Siri Sokol, D.S.M. Ordained Minister
8 BONHEIM ST, ALBANY, New York 12204
Couples are dyads formed of exclusion. They conspire, they are rude. it's much better, particularly for girls, to act independently. I enjoy my role as Minister because it affords me the "promiscuity" I require in order to get to know everyone! No significant other would tolerate my wish to join in unspecified groups. Fit in, I do all by myself. I wouldn't really consider trading. my celibacy nor sharing. my soapbox with any other.
Philip Kolba, MA
Troy, New York 12180
There are countless models of healthy romantic relationships, from monogamous to polyamorous, and unique variations between partners. The scripts for dating and longterm relationships of our parents’ generations may not be applicable to your relationship, and there is no formal education in how to be a good partner or how to identify unhealthy relationships. But there is psychological research that shows that effective communication, emotional openness, intimacy, and other factors contribute to healthy relationships. Creating these conditions are skills that can be learned. I practice brief humanistic and emotion-focused therapy (EFT) to help my LGBTQ and hetero clients learn these skills.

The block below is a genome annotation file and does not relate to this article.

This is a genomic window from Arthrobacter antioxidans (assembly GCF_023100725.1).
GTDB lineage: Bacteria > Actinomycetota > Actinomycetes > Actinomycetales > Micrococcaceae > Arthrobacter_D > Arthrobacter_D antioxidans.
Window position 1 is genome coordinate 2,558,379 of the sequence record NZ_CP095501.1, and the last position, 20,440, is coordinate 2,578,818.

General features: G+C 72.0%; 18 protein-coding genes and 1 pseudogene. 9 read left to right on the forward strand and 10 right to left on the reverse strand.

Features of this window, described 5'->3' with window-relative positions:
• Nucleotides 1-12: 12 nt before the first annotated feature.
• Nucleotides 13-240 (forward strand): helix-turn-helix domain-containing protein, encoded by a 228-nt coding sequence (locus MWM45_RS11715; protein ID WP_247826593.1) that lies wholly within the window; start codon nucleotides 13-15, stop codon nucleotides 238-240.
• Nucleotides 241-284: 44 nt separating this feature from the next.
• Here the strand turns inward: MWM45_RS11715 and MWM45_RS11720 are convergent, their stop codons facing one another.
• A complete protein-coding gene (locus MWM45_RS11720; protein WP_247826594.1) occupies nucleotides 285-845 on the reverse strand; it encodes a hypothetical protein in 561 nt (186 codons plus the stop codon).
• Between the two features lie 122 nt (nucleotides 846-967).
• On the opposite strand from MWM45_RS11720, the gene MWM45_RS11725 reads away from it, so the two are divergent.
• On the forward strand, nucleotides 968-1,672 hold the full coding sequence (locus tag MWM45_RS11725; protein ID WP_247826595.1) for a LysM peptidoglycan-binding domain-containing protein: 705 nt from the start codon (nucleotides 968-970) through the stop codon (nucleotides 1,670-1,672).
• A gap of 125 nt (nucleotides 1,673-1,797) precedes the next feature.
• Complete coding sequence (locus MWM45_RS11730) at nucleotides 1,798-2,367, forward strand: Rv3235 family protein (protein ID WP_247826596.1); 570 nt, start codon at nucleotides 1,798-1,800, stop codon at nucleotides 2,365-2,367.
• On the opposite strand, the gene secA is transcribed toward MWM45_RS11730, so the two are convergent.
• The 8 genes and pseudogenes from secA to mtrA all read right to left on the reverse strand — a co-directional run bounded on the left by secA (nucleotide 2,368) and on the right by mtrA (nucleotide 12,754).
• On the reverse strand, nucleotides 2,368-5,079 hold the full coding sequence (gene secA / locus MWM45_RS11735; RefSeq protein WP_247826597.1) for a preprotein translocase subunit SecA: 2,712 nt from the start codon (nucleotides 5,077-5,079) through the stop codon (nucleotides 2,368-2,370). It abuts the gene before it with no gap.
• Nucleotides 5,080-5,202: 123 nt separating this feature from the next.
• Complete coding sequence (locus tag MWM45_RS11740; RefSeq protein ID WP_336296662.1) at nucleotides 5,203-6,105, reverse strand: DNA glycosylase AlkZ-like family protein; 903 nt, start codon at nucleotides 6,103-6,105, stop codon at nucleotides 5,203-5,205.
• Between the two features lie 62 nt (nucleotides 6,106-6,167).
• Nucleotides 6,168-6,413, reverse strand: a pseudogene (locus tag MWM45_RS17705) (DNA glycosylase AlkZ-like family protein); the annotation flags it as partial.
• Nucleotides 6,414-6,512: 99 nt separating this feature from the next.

David Russell, Ph.D.
Avon, Connecticut 06001
While traditional 45-minutes-a-week talk therapy teaches communication skills, many couples can communicate perfectly well until their emotions get in the way. When your emotions hit an 8 or a 9 on a 0-10 scale, all of your communication skills instantly disappear. This is why, for couples with strong emotional reactions, traditional therapy can actually make things worse. I use 3-HOUR SESSIONS to help you identify and strengthen the positive parts of your relationship, eliminate the hot-buttons that drag you into those old vicious-circle arguments filled with hurt, anger or resentment and to develop the right emotional climate for healthy and productive communication